LONDON, March 5, 2013 (LifeSiteNews.com) – A volunteer chaplain for a Scottish police force has told MPs he was removed from his post after expressing his views opposing the government’s plans to create “gay marriage.”
The Rev. Brian Ross, a former minister of the Church of Scotland has told a Commons committee that he fell afoul of the “equality and diversity policies” of the Strathclyde Police after he said on his blog that marriage is between a man and a woman.
Now, in a written submission to the Commons committee examining the Marriage (Same Sex Couples) Bill, Rev. Ross warned that there would be more such cases should the government’s gay “marriage” bill, passed in the House of Commons last month, be made into law. Ross said that his dismissal from his volunteer position is “typical of the kind of situation that could, and would, arise” under the proposed law for believers working in any publicly funded venue, such as hospital chaplaincies.
“Just before the summer, a senior officer in one of the divisions read my personal blog and objected to my expressed support for traditional marriage as, it was claimed, it went against the force’s equality and diversity policies. I was summoned to a meeting, the end result of which has been that my services have been dispensed with,” Ross told MPs.
“This, I would emphasise, is before any legislation has been placed on the statute book.”
“My voluntary situation is bad enough but legal opinion is that if I were, for example, a hospital chaplain in full-time employment I would be equally open to dismissal because of my sincerely held beliefs regarding the sanctity of marriage,” he continued.
On March 24th, 2011, Rev. Ross wrote on his blog, “I am becoming increasingly aware of the devaluation of the word ‘marriage’. Marriage, certainly in the Christian understanding of it, was ordained by God, and given a blessing by the presence of Jesus at the marriage in Cana of Galilee …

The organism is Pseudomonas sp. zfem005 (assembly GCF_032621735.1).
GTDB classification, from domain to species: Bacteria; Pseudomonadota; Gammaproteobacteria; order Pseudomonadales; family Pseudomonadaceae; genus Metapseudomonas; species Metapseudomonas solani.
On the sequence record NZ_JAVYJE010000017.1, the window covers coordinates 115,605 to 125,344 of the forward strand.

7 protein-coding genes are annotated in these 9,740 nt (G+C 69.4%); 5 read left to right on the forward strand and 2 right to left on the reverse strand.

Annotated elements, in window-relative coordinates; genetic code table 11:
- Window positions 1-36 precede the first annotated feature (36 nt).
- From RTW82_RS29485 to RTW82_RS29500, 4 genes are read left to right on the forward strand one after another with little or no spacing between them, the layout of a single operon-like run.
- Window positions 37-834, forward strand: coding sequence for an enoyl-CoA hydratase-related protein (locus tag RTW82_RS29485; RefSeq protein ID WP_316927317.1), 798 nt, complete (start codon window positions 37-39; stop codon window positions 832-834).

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“It was given, according to the words of the marriage service that I used, ‘… for the sake of the life-long companionship, help, and comfort that husband and wife ought to have of each other. … so that family life may continue, and that children, who are a gift from God, may be brought up in the love and security of a stable and happy home. … for the welfare of human society, that can be strong and happy only where the marriage commitment is kept and honoured’.
“So I am unhappy when I hear of moves to introduce homosexual ‘marriages’, able to be conducted within buildings that have been dedicated to the worship of Almighty God.”
He also criticized “sham” marriages, in which foreign nationals pay someone to legally marry them.
Religious leaders have strongly criticized government promises that religious clergy will be protected under the proposed legislation. Legal experts have told MPs repeatedly that any legal protections built into the law could and probably would be overturned either by domestic courts, or through complaints lodged with the European Court of Human Rights.
Colin Hart, the campaign director for Coalition for Marriage, said, “This is just the start of things to come.”
“We have consistently warned that ripping up the current definition would lead to all sorts of consequences, including people getting sacked and being forced out of their jobs because of their beliefs.
“When will the government finally admit what legal experts, MPs, even teachers, are saying, that the so-called safeguards are not worth the paper they are written on – they will be challenged in the courts and will be overturned.”
A spokesman for the Strathclyde Police denied Rev. Ross’s claim that he was let go because of his opinions about marriage, saying, “It was decided that his services were no longer required.”
She continued, “Whilst the force wholly respects the Rev. Ross’s and, indeed any employees’ personally held political and religious beliefs, such views cannot be expressed publicly if representing the force, as it is by law an apolitical organisation with firmly embedded policies which embrace diversity and equality.”